Realignment of regional allies after Qatar embargo

Published 10.06.2017 00:00
Updated 12.06.2017 13:46
Realignment of regional allies after Qatar embargo

A new Middle East playbook will be written based on the developments of the past few days, including a preamble highlighting extreme polarization and realignment of alleged allies and friends.

Since the outset of the Arab Spring, the entire region has been plagued by the political tumult that divided the Arab world into two flanks: Supporters of the aspirations of the countries experiencing revolutions and conspirators against the uprisings. We have recently seen a clear manifestation of this divergence in the recent diplomatic crisis after Saudi Arabia and six other countries cut relations with Qatar, accusing it of supporting extremism and cozying up to Iran.

Ironically, both Qatar and the other Gulf Cooperation Council (GCC) countries are close allies against the Houthis, the pro-Iran Shiite militia in Yemen. Likewise, Qatar and Saudi Arabia supported the same moderate opposition groups in Syria. Nonetheless, Qatar was solely accused of funding and backing terrorism. The latest tweets from U.S. President Donald Trump have shamefully exposed Qatar's alleged allies' conspiracies.

Trump tweeted: "During my recent trip to the Middle East I stated that there can no longer be funding of Radical Ideology. Leaders pointed to Qatar - look!" The extent of the slanderous defamation attempts that have been practiced against a country that has been perceived as a strong ally for decades is shocking.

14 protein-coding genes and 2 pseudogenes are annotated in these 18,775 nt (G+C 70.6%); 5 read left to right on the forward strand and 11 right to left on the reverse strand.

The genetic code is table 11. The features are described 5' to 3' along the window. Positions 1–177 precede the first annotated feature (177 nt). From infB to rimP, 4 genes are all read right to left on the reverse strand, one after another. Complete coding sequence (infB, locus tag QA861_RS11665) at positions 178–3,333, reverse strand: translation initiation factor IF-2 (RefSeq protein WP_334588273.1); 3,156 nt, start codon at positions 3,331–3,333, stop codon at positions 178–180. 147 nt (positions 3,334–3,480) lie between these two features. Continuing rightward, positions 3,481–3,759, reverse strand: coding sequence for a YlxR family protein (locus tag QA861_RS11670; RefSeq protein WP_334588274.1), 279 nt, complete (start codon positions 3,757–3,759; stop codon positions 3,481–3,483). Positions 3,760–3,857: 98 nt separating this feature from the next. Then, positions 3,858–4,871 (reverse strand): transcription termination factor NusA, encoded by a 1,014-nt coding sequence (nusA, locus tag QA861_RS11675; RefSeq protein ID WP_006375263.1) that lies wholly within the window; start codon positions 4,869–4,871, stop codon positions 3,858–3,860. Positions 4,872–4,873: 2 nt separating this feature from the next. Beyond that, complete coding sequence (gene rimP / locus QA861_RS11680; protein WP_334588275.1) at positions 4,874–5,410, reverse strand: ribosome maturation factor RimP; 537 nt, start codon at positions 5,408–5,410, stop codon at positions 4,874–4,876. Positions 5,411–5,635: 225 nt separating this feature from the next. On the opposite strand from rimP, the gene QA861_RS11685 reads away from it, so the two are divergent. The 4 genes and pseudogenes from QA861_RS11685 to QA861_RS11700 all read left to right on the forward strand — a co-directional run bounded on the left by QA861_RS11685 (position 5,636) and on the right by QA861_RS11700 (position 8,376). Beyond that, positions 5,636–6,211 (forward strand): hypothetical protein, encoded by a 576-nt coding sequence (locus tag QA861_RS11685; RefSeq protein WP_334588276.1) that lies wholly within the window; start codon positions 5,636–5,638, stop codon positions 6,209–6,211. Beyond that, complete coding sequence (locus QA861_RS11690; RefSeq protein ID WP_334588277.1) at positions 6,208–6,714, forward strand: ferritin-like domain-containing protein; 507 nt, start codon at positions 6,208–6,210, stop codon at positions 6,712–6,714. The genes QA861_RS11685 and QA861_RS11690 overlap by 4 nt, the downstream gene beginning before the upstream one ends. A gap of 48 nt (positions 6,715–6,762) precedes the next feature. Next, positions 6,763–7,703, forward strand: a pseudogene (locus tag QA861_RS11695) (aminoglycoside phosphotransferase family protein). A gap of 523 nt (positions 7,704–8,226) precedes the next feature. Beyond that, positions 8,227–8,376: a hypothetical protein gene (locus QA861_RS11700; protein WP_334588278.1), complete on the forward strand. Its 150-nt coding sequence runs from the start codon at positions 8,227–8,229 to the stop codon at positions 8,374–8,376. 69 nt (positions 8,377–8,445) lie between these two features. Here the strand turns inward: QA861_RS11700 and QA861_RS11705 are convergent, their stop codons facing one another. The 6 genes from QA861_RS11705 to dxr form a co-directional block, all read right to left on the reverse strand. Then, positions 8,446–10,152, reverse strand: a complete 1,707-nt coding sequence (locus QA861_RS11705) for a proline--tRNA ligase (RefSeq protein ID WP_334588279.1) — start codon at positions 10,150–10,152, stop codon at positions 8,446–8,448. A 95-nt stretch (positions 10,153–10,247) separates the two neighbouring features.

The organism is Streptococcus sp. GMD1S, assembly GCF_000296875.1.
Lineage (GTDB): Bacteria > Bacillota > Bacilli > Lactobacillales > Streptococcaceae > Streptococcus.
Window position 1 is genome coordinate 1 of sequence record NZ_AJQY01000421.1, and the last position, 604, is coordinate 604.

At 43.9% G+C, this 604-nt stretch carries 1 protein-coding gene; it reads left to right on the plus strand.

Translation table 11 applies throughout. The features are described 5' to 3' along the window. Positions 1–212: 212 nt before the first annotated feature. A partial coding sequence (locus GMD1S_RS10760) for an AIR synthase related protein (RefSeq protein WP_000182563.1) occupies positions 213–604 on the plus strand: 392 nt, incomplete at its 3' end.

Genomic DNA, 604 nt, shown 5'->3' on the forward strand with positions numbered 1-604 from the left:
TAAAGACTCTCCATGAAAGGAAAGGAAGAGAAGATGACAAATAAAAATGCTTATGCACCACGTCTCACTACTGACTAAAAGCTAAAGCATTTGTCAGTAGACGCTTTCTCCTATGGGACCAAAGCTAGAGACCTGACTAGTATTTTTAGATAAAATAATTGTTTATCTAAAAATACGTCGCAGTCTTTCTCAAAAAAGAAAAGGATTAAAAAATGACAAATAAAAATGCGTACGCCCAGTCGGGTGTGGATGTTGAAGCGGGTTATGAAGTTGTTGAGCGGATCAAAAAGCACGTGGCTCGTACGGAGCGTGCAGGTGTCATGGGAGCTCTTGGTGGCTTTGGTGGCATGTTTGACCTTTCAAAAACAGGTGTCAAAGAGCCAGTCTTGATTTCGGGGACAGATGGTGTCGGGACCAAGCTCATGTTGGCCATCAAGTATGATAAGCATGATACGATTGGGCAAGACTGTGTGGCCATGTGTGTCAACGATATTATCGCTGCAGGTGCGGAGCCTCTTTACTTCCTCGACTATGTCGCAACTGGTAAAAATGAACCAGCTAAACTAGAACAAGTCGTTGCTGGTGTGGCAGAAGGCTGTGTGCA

Even more disturbing, it is the first time in history that all diplomatic relations have been cut with an ally country – at 5 a.m. local time – and not only all its diplomats, but also its citizens were asked to immediately leave the countries, followed by an all-inclusive political and economic blockade. In addition, a tight ban on flights, borders and even on food supplies and urging for other states to get onboard and join the boycott.

The spike that inflamed the dust up was is the rising tensions between Qatar and its neighbors after a staged media campaign against Qatari Emir Sheikh Tamim al-Thani. Saudi and Emirati TV channels broadcasted fabricated statements attributed to the Qatari emir. However, a preliminary investigation has confirmed that Qatar's state news agency was hacked. Nevertheless, the media campaign did not halt and continued to treat the fake statements as if they were authentic.


The current crisis will undoubtedly cast dark shadows on the whole region. To put things in context, one needs to consider the real reasons behind such unprecedented measures against Qatar. "Qatar must stop supporting Hamas and the Muslim Brotherhood," Saudi Foreign Minister Adel al-Jubeir said.

Certainly, Iran is not one of the reasons. Oman and the United Arab Emirates (UAE) have stronger relations with Iran and they have not been warned and their diplomatic relations with the other Gulf states remain intact. The new, so-called Sunni coalition needs to gain Israel's credentials. The simplest way to do that is by boycotting the Palestinian resistance in an attempt to completely isolate the Palestinians and impose a regional solution that will liquidate the chronic headache of the Arab world.

A conceivable pending war in the Gaza Strip dictates two inevitable prerequisites: First, cutting all support to the Palestinians from key countries such as Turkey and Qatar and, second, silencing a robust media outlet like Al-Jazeera that will be covering and exposing a war had it erupted. The Arab system of governance has decided that the only way to survive and keep their thrones is by siding with the U.S. administration's orientations regardless of the repercussions.